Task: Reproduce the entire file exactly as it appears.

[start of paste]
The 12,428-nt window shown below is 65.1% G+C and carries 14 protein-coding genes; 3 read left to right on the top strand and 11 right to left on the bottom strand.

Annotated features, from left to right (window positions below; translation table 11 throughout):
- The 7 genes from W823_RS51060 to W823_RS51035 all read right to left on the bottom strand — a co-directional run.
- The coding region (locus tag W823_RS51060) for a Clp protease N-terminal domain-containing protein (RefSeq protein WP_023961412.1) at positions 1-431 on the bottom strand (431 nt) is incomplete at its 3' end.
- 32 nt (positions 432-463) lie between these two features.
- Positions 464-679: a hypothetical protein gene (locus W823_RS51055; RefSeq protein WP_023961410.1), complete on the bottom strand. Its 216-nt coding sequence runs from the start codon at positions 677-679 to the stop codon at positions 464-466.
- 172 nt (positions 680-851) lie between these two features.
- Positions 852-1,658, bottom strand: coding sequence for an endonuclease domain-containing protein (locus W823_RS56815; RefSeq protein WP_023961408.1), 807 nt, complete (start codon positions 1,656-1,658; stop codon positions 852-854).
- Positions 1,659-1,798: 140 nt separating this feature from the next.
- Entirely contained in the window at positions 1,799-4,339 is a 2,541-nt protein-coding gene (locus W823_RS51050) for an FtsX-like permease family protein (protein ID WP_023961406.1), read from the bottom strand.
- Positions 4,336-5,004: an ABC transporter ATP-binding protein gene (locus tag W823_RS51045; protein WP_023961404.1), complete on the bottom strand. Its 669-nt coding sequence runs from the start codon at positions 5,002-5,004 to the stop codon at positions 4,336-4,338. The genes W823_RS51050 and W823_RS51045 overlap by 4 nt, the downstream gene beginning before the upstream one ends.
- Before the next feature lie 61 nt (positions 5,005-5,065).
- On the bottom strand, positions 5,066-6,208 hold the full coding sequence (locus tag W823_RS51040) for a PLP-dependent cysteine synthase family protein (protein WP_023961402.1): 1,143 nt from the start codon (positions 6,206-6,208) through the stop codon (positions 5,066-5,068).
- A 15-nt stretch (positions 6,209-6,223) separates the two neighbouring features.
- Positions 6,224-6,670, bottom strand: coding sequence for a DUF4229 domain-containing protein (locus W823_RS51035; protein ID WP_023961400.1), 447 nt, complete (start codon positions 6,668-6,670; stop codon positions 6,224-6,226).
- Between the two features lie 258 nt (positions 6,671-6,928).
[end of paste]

The 12,428-nt window shown below is 65.1% G+C and carries 14 protein-coding genes; 3 read left to right on the top strand and 11 right to left on the bottom strand.

Annotated features, from left to right (window positions below; translation table 11 throughout):
- The 7 genes from W823_RS51060 to W823_RS51035 all read right to left on the bottom strand — a co-directional run.
- The coding region (locus tag W823_RS51060) for a Clp protease N-terminal domain-containing protein (RefSeq protein WP_023961412.1) at positions 1-431 on the bottom strand (431 nt) is incomplete at its 3' end.
- 32 nt (positions 432-463) lie between these two features.
- Positions 464-679: a hypothetical protein gene (locus W823_RS51055; RefSeq protein WP_023961410.1), complete on the bottom strand. Its 216-nt coding sequence runs from the start codon at positions 677-679 to the stop codon at positions 464-466.
- 172 nt (positions 680-851) lie between these two features.
- Positions 852-1,658, bottom strand: coding sequence for an endonuclease domain-containing protein (locus W823_RS56815; RefSeq protein WP_023961408.1), 807 nt, complete (start codon positions 1,656-1,658; stop codon positions 852-854).
- Positions 1,659-1,798: 140 nt separating this feature from the next.
- Entirely contained in the window at positions 1,799-4,339 is a 2,541-nt protein-coding gene (locus W823_RS51050) for an FtsX-like permease family protein (protein ID WP_023961406.1), read from the bottom strand.
- Positions 4,336-5,004: an ABC transporter ATP-binding protein gene (locus tag W823_RS51045; protein WP_023961404.1), complete on the bottom strand. Its 669-nt coding sequence runs from the start codon at positions 5,002-5,004 to the stop codon at positions 4,336-4,338. The genes W823_RS51050 and W823_RS51045 overlap by 4 nt, the downstream gene beginning before the upstream one ends.
- Before the next feature lie 61 nt (positions 5,005-5,065).
- On the bottom strand, positions 5,066-6,208 hold the full coding sequence (locus tag W823_RS51040) for a PLP-dependent cysteine synthase family protein (protein WP_023961402.1): 1,143 nt from the start codon (positions 6,206-6,208) through the stop codon (positions 5,066-5,068).
- A 15-nt stretch (positions 6,209-6,223) separates the two neighbouring features.
- Positions 6,224-6,670, bottom strand: coding sequence for a DUF4229 domain-containing protein (locus W823_RS51035; protein ID WP_023961400.1), 447 nt, complete (start codon positions 6,668-6,670; stop codon positions 6,224-6,226).
- Between the two features lie 258 nt (positions 6,671-6,928).